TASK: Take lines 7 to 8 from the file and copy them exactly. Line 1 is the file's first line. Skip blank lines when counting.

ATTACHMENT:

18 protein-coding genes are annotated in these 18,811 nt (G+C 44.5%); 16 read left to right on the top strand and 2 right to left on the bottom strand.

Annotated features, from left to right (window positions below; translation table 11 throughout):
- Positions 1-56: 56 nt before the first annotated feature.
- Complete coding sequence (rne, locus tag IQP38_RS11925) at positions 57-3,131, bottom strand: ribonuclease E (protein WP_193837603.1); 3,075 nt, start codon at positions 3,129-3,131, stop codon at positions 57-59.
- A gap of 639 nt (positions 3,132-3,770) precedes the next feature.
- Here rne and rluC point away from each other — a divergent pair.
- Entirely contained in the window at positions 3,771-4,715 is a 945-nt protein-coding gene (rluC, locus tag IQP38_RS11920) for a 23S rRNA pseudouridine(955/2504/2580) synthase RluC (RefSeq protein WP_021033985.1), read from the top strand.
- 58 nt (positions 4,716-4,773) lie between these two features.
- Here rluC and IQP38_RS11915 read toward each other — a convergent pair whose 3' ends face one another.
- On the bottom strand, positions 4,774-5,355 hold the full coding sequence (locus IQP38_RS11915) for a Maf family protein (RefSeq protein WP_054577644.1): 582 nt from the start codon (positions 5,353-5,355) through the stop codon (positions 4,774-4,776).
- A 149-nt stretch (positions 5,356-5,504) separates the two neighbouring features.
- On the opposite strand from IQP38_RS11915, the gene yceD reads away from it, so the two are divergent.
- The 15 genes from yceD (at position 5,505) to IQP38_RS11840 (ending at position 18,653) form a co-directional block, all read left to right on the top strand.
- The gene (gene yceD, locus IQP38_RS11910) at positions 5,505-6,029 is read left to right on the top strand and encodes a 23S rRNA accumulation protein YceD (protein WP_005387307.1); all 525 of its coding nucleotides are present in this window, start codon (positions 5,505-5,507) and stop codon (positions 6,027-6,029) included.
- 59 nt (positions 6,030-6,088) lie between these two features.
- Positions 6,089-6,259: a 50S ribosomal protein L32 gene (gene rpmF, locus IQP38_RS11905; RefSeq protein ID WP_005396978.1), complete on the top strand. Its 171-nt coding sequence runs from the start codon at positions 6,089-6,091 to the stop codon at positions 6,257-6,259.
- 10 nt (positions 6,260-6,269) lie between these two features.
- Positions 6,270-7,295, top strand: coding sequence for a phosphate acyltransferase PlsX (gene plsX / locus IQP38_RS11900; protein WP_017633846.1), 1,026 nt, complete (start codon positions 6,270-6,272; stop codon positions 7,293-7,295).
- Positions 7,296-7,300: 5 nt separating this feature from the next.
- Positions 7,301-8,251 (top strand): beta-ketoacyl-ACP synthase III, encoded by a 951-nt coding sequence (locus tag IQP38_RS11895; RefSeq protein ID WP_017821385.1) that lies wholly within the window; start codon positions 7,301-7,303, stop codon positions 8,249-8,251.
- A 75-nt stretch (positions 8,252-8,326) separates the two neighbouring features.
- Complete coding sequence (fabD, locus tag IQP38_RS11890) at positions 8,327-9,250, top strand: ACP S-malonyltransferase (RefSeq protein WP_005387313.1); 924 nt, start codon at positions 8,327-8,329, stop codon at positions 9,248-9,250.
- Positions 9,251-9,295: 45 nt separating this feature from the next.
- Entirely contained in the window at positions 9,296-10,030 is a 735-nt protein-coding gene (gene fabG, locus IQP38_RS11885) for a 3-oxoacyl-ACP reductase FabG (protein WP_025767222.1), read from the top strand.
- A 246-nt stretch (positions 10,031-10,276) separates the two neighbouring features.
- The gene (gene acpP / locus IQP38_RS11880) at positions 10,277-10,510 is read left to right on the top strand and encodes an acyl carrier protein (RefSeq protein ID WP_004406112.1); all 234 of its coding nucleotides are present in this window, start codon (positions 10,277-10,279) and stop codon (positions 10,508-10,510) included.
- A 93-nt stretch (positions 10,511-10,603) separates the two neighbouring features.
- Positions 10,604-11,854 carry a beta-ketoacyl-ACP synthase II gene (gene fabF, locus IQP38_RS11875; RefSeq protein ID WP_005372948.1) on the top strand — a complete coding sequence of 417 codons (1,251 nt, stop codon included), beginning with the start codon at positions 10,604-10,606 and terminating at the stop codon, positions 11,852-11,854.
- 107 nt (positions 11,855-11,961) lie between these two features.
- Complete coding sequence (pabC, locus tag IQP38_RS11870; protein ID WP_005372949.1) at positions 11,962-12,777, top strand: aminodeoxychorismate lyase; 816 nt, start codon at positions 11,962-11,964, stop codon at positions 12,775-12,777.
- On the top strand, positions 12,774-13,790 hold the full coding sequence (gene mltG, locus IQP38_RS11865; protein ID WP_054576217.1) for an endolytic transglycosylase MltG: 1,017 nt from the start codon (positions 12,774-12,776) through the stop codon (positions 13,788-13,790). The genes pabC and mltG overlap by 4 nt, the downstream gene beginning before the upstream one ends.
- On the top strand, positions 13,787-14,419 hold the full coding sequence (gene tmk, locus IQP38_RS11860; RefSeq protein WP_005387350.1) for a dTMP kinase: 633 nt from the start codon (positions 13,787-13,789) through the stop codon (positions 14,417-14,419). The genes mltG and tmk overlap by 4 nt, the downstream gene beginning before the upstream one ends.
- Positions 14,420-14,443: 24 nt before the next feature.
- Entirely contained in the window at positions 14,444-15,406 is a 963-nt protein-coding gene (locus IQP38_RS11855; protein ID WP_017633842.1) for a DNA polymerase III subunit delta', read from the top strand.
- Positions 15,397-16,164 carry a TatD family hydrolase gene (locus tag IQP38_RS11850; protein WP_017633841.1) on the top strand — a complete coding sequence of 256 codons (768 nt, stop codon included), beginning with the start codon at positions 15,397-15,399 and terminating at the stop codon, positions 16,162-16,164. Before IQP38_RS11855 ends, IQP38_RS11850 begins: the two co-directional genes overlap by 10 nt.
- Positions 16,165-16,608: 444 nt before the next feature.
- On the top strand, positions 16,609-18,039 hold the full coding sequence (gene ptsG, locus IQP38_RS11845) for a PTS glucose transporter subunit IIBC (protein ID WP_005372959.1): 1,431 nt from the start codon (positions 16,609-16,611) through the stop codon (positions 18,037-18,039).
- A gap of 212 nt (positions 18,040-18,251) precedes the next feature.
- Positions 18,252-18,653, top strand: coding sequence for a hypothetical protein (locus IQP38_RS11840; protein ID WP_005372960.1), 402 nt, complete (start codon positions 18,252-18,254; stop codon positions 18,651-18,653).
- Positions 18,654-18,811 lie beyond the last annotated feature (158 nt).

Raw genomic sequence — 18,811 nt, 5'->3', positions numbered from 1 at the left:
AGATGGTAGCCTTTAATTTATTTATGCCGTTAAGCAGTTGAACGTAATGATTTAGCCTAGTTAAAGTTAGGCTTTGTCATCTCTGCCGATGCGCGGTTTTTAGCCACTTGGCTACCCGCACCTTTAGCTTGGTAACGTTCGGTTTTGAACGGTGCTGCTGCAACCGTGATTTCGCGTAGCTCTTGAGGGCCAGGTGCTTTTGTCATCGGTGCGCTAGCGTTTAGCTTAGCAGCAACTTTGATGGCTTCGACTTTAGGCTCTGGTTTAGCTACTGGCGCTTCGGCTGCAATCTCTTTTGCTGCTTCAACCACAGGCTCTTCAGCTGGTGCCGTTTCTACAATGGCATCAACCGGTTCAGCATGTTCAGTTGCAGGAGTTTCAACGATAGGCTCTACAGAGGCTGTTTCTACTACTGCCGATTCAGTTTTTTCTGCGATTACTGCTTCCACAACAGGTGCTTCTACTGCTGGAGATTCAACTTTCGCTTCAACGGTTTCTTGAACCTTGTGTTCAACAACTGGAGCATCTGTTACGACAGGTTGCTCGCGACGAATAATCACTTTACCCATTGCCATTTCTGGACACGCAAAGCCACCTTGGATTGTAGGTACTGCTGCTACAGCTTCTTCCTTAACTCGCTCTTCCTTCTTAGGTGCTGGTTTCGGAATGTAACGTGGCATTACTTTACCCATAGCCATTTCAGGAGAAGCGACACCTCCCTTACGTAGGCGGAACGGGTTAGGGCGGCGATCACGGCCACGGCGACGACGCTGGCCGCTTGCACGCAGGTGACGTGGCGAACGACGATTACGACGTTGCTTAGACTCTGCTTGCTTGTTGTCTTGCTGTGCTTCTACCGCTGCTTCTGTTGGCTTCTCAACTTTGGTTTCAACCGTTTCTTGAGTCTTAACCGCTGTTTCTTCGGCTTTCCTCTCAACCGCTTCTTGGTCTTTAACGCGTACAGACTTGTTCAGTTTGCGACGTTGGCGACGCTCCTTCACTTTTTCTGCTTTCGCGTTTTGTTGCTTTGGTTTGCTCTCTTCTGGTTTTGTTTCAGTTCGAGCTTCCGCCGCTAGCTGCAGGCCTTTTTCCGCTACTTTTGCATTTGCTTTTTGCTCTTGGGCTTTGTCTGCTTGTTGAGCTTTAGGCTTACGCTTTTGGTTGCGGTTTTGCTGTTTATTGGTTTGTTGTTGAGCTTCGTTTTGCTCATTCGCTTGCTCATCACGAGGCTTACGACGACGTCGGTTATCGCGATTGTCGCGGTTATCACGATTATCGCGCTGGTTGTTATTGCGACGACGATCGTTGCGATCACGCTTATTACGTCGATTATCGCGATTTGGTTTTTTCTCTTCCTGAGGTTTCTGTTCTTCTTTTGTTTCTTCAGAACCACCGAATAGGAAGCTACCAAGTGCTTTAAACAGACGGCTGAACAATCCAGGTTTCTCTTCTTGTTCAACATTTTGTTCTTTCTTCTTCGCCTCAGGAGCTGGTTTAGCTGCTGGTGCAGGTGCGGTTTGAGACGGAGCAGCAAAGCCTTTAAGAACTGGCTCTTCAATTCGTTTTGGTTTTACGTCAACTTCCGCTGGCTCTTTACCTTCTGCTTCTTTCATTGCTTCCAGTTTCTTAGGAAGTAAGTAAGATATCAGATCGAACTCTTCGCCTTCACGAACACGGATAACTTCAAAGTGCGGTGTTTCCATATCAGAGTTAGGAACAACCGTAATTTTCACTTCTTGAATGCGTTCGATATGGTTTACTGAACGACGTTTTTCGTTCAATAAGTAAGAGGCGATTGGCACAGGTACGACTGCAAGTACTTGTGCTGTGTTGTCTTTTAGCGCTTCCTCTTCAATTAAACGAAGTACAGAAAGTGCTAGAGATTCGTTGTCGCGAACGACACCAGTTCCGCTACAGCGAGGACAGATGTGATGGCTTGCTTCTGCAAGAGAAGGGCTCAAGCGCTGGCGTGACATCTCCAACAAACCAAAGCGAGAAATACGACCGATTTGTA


- Entirely contained in the window at positions 3,771-4,715 is a 945-nt protein-coding gene (rluC, locus tag IQP38_RS11920) for a 23S rRNA pseudouridine(955/2504/2580) synthase RluC (RefSeq protein WP_021033985.1), read from the top strand.
- 58 nt (positions 4,716-4,773) lie between these two features.